Objective Assessment of Companding Architecture for Assistive Hearing Devices

Authors

  • Farid Moshgelani National Centre for Audiology &amp; Electrical and Computer Engineering at  Western University, London, Ontario, Canada<br />
  • Vijay Parsa National Centre for Audiology &amp; Electrical and Computer Engineering at  Western University, London, Ontario, Canada<br />

Abstract

Individuals with auditory neuropathy spectrum disorder (ANSD) or auditory processing disorders (APDs) often suffer from temporal and spectral processing deficits leading to degraded speech perception, especially in the presence of background noise. Evidence exists that the exaggeration of temporal and spectral cues may enhance intelligibility, although a comprehensive evaluation of envelope and spectral enhancement algorithms is currently lacking. In the present study, the effect of a companding architecture on speech perception, with and without an additional noise reduction algorithm, was investigated with sentence-level-stimuli in different background noise conditions.  The companding structure was assessed objectively using the speech-to-reverberation modulation energy ratio (SRMR), which is a non-intrusive metric for speech quality and intelligibility based on a modulation spectral representation of the speech signal. Results of the present study demonstrated that the companding structure improved the predicted speech intelligibility score for all background noise conditions. Furthermore, results revealed that the application of the Minimum-Mean-Square (MMSE) noise reduction algorithm (Ephraim & Malah, IEEE Trans. Acoust, 1984, pp. 1109–1121), which was previously shown  to produce lesser musical noise, can significantly improve the performance of companding structure for all Signal-to-Noise ratio (SNR) conditions. These results can potentially guide the choice and activation of companding structure in assistive hearing devices.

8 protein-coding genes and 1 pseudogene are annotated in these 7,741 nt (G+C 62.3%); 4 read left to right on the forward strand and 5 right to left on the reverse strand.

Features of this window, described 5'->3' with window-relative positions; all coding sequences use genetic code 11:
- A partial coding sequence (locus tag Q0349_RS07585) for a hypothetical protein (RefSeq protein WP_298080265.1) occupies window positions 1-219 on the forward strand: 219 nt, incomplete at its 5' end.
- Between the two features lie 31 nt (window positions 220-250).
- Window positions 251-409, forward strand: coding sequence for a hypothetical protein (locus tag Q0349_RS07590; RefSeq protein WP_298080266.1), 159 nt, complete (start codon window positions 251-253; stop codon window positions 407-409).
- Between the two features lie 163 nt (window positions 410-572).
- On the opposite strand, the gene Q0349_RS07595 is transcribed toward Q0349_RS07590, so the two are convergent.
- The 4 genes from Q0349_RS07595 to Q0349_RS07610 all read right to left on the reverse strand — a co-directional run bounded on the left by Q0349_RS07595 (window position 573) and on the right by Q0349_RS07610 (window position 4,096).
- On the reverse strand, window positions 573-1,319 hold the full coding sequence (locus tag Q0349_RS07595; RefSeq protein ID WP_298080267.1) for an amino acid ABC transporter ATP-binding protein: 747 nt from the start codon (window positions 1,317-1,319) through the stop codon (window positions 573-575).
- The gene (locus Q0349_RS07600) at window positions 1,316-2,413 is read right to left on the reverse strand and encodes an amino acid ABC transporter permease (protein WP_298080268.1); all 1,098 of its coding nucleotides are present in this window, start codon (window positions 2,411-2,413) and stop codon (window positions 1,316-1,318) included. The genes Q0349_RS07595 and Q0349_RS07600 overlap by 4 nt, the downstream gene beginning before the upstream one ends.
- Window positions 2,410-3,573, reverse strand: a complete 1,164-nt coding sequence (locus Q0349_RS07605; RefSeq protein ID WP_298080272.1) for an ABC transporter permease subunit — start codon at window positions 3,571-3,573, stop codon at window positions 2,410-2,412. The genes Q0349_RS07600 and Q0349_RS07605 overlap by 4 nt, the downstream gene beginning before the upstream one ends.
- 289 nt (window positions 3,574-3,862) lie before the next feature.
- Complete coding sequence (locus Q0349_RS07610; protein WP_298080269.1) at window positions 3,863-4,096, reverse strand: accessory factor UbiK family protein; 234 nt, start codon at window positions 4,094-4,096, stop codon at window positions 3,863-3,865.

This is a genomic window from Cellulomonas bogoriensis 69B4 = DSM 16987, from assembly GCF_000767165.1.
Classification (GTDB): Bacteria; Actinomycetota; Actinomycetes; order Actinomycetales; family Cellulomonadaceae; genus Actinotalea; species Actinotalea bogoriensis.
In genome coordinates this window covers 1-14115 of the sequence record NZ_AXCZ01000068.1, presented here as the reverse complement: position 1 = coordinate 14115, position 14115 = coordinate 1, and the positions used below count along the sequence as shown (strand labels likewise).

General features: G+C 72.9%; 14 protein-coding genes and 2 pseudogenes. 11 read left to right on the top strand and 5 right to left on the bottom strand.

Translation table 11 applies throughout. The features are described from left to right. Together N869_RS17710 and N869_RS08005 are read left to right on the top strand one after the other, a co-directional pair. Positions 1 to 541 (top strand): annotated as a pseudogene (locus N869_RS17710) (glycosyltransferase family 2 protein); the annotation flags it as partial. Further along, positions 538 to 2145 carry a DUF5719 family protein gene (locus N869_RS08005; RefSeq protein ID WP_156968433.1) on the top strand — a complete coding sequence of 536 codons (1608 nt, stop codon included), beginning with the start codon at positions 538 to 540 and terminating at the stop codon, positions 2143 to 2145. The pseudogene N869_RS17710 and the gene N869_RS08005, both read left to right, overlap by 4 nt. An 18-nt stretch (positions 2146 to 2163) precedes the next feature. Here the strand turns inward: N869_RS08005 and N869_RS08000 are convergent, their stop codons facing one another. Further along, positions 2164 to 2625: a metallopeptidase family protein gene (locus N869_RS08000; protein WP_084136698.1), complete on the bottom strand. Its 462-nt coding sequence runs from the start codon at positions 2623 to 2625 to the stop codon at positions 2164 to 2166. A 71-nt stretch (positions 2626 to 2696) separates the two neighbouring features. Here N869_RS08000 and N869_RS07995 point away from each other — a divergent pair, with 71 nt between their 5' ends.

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Published

2017-08-14

How to Cite

1.
Moshgelani F, Parsa V. Objective Assessment of Companding Architecture for Assistive Hearing Devices. Canadian Acoustics [Internet]. 2017 Aug. 14 [cited 2021 Oct. 25];45(3):138-9. Available from: https://jcaa.caa-aca.ca/index.php/jcaa/article/view/3147

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Section

Proceedings of the Acoustics Week in Canada